Emi Fontana: A Voyage of Growth and Discovery is a collaborative work with Mike Kelley, but actually it is not the first collaboration you did with him. Can you talk about this?
Michael Smith: Yes it was the second collaboration I did with Mike. The first was not that successful but we did do a satellite TV performance in the early 1980s that became an experiment in image processing more than a performance working from two different coasts employing a common theme. If I remember correctly we started working with the idea of leftovers. Maybe that was what I was working with and Mike was working with detritus. I need to re-listen to his recording to refresh my memory.
EF: You and Mike K. were really good friends since long time… If I remember correctly it was Mike K. idea to send the Baby at BM…
What is your recollection of how everything started on this second collaboration?
MS: As I mentioned previously I was interested in offering up the baby to other artists. Mike saw the piece I made with Seth Price, which opened up a discussion about collaboration. We got together a couple of weekends over consecutive summers; we'd would watch movies and cartoons and toss around ideas. It was a good excuse to spend some time together. Eventually Mike came up with the idea of the baby at a rave. He wanted to set up rave, using a rough script with other performers. A lot of it would be improvised. To be honest I was not that comfortable with that idea. I do not think of myself as an improviser and the thought of basing our collaboration on a large group improv was intimidating for me. That's when he suggested the idea of Burning Man. Here was a ready-made rave and all we had to do was get the baby and a crew there. Mike and I worked out a shot list and an outline, which we followed as best we could at the festival in the desert.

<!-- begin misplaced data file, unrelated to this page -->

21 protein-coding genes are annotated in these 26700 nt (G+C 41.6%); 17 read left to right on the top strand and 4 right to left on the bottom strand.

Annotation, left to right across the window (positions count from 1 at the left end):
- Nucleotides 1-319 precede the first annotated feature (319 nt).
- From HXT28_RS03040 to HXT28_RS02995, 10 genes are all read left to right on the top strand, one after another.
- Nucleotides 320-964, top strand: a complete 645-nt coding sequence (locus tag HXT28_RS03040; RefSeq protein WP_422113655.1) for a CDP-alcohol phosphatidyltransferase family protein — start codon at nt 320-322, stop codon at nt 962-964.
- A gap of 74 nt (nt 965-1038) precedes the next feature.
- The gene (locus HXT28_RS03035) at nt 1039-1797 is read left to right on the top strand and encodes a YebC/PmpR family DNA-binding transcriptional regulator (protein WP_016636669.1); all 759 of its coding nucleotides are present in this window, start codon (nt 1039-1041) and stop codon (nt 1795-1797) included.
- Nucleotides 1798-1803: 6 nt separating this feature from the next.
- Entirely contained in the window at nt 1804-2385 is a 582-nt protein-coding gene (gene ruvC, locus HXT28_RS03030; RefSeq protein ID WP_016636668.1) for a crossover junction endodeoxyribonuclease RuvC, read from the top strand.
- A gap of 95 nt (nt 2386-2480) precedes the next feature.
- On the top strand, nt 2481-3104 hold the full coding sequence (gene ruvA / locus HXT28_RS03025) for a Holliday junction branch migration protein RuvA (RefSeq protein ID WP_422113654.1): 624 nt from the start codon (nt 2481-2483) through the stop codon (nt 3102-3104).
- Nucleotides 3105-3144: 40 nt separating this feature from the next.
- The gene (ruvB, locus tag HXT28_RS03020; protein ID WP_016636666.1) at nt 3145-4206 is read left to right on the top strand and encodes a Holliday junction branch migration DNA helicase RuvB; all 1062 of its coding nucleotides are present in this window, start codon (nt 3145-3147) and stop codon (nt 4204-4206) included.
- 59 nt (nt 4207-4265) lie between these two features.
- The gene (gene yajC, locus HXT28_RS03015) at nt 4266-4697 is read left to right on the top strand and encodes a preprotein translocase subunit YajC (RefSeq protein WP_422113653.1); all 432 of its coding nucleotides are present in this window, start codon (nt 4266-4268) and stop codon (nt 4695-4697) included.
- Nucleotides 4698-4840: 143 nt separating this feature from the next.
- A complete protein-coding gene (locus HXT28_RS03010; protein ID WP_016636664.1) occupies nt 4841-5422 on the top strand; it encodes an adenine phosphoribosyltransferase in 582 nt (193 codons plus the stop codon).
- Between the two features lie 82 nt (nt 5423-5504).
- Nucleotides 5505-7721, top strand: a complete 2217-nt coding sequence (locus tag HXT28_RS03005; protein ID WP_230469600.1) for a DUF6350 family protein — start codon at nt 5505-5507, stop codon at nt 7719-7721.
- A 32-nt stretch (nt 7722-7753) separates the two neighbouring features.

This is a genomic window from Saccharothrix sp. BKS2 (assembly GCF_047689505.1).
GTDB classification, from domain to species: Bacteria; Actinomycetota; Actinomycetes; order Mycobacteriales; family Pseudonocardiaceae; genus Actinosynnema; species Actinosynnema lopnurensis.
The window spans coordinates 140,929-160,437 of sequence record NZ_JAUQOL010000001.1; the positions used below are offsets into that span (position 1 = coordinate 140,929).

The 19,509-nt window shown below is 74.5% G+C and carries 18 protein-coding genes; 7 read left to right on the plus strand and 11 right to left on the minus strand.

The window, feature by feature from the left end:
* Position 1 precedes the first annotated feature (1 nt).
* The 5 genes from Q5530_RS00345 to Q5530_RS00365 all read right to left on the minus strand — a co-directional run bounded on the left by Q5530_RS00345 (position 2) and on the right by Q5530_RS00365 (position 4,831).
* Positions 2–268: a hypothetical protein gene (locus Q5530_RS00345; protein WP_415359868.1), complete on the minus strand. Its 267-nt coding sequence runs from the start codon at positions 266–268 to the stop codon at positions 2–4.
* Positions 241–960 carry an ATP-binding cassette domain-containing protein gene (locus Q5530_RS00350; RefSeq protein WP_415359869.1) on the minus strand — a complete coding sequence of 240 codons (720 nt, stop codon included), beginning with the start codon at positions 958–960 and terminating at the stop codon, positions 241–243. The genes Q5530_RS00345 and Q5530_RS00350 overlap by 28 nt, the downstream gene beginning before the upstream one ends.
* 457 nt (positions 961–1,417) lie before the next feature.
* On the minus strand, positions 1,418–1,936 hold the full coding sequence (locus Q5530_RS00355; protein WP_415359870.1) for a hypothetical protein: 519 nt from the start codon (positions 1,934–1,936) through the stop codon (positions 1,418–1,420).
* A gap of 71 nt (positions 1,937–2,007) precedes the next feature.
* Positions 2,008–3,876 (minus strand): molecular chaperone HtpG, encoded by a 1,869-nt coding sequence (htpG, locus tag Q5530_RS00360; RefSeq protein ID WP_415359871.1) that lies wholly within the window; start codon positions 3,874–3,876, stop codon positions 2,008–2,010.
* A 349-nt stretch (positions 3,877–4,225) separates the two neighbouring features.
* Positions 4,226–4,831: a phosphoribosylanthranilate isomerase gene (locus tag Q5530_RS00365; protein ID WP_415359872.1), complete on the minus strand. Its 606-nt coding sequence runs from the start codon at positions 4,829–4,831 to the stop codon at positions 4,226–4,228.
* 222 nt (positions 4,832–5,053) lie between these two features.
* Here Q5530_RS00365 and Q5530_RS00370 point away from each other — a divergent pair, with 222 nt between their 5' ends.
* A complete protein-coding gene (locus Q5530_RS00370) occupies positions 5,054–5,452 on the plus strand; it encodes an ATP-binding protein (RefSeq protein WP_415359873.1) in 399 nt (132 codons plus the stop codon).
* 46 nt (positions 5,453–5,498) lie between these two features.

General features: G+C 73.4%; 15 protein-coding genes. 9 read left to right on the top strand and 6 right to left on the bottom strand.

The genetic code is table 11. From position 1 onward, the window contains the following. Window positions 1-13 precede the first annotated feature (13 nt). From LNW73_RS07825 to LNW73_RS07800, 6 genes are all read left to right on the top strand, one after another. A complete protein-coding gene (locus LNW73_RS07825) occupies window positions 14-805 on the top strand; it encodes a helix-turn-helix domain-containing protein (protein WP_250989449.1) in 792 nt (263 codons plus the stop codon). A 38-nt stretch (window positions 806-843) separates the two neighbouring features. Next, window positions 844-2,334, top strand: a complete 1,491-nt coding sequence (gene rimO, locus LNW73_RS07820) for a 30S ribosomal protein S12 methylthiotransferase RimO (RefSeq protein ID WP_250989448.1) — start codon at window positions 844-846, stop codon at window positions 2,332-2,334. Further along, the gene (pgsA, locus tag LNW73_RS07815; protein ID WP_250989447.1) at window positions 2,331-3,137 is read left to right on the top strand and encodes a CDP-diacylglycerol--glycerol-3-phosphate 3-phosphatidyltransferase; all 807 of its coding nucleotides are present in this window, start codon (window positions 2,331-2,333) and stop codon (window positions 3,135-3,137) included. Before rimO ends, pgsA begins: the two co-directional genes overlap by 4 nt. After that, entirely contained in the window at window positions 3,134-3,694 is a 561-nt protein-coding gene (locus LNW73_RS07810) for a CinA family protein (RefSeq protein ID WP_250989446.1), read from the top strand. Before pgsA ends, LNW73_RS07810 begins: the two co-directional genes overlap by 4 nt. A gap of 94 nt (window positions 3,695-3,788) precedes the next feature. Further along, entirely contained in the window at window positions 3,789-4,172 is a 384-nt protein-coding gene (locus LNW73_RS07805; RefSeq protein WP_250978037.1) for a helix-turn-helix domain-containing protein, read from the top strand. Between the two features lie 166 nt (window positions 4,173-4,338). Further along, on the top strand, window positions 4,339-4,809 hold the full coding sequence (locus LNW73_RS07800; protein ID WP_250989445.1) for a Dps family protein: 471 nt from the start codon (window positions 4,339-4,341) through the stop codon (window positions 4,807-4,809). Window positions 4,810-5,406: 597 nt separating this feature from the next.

EF: Mike K. didn’t come to BM, The Baby went alone with his crew and I followed. I was really impressed by the fact that you were able to be in character basically all the time for one week. The extreme heat and the dust storms… I think you delivered an incredible piece of endurance… can you talk about this a bit?
MS: Mike was not the best traveler. It was probably best he didn't come to Burning Man. Our crew was bare bones; Me and two others, plus another person who drove the RV to and from San Francisco. The woman who shot it, Gabrielle Penabz, also organized the entire shoot. She was great. She had been to about 8 BM editions, prior to the one we attended, so she knew it really well, where to go and who to talk to about organizing scenes.
As for my experience at Burning Man, well… it was work. It was a working trip. I was there to make sure we got what we needed and we only had one chance to get it. I guess I pushed our crew. We worked our butts off.
I do not know if I feel comfortable placing it in the context of endurance performance. Basically it was a grueling film shoot. Film crews are familiar with this kind of work. They may not like it but they eventually get the job done. I did not get to experience Burning Man like the majority of people attending. To sum it up, it was not my beach.
EF: One of the big unknown of the trip was how the “burners” would have react to Baby Ikki. Baby Ikki is kind of a freak creature and BM is full of freaks or at least people for one week a year live out fantasies about themselves…